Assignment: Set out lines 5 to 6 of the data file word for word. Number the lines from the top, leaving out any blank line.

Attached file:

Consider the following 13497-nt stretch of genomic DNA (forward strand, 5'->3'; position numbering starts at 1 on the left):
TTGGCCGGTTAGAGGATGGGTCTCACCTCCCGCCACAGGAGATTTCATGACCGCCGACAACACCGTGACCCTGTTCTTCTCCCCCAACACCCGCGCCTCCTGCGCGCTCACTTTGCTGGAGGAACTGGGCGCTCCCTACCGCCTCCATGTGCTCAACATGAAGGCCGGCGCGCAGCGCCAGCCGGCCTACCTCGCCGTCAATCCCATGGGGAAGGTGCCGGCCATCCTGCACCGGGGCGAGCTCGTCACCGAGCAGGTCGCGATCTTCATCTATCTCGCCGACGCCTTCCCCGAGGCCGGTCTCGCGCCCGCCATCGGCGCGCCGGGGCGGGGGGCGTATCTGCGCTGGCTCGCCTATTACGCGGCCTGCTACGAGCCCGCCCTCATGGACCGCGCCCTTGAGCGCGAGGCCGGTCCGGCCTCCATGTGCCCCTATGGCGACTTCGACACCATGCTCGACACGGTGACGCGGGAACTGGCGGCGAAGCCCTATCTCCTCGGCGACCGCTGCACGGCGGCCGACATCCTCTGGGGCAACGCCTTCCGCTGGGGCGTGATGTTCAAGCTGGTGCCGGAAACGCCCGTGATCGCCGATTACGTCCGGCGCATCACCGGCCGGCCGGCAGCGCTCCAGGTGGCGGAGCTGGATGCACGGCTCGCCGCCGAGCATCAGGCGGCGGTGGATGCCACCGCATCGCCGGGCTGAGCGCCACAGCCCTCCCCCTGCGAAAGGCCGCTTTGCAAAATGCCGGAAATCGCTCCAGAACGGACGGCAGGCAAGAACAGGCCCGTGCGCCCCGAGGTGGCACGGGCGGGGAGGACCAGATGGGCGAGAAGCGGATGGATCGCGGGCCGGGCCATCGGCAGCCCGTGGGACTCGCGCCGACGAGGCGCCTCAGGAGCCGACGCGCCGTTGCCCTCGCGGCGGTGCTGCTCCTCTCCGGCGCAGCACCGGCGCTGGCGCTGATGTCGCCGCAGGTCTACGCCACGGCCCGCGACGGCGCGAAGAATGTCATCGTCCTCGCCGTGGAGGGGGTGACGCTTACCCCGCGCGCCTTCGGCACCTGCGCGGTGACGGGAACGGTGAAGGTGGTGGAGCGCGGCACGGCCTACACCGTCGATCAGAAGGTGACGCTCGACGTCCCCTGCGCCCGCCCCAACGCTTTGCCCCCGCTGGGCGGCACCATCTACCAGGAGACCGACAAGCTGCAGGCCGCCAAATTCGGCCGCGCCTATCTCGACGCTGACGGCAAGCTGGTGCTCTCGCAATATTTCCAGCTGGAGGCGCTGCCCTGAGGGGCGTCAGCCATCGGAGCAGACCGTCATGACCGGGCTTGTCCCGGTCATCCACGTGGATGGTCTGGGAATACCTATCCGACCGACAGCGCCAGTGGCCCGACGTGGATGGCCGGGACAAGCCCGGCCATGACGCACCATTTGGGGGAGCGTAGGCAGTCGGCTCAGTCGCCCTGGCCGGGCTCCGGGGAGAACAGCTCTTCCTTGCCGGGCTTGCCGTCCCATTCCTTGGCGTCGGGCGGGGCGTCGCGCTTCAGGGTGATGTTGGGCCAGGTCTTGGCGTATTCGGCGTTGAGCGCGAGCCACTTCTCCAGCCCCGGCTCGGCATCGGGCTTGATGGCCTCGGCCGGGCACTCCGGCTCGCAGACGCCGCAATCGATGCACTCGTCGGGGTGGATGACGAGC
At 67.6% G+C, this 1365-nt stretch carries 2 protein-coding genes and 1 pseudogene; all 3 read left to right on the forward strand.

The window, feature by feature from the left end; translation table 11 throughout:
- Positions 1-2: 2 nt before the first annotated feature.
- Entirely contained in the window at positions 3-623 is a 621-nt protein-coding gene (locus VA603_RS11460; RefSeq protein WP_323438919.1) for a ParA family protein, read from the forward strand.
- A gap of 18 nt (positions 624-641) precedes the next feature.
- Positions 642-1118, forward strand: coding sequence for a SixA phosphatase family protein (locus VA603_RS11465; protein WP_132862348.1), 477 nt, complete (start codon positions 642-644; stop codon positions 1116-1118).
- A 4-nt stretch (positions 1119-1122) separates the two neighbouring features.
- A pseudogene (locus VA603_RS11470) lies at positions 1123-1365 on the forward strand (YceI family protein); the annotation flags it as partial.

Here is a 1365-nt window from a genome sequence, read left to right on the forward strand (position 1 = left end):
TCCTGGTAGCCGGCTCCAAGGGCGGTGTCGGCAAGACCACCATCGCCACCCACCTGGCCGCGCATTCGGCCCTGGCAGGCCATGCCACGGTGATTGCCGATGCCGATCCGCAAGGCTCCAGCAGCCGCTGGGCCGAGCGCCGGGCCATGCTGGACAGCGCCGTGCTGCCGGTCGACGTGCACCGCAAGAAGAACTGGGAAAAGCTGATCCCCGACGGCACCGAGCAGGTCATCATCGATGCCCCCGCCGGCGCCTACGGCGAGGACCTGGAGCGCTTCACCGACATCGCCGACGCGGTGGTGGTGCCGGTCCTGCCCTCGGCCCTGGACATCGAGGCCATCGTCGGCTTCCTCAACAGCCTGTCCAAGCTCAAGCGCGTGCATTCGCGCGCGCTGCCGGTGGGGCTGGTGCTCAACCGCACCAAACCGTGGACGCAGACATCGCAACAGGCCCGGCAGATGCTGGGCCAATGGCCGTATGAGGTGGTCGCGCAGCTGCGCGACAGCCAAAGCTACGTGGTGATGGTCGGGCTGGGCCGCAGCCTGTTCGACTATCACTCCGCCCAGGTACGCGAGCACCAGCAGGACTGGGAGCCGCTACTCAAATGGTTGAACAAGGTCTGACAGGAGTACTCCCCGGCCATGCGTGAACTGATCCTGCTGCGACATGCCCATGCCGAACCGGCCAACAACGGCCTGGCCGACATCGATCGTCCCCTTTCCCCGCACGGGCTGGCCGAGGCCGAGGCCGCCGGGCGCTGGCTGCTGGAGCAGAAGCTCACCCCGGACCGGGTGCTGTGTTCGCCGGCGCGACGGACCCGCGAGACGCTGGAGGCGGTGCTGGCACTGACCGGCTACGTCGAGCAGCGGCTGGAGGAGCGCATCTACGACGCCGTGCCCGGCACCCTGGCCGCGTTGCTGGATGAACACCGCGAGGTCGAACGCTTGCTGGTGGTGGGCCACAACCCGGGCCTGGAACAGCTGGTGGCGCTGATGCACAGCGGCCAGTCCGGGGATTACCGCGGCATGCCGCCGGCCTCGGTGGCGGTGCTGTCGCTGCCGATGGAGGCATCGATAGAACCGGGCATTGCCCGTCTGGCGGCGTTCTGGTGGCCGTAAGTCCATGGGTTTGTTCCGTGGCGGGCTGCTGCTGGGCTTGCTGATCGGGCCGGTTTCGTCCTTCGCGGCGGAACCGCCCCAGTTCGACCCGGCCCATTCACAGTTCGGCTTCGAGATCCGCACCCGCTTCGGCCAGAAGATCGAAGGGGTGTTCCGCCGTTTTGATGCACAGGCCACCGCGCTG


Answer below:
- Positions 1-2: 2 nt before the first annotated feature.
- Entirely contained in the window at positions 3-623 is a 621-nt protein-coding gene (locus VA603_RS11460; RefSeq protein WP_323438919.1) for a ParA family protein, read from the forward strand.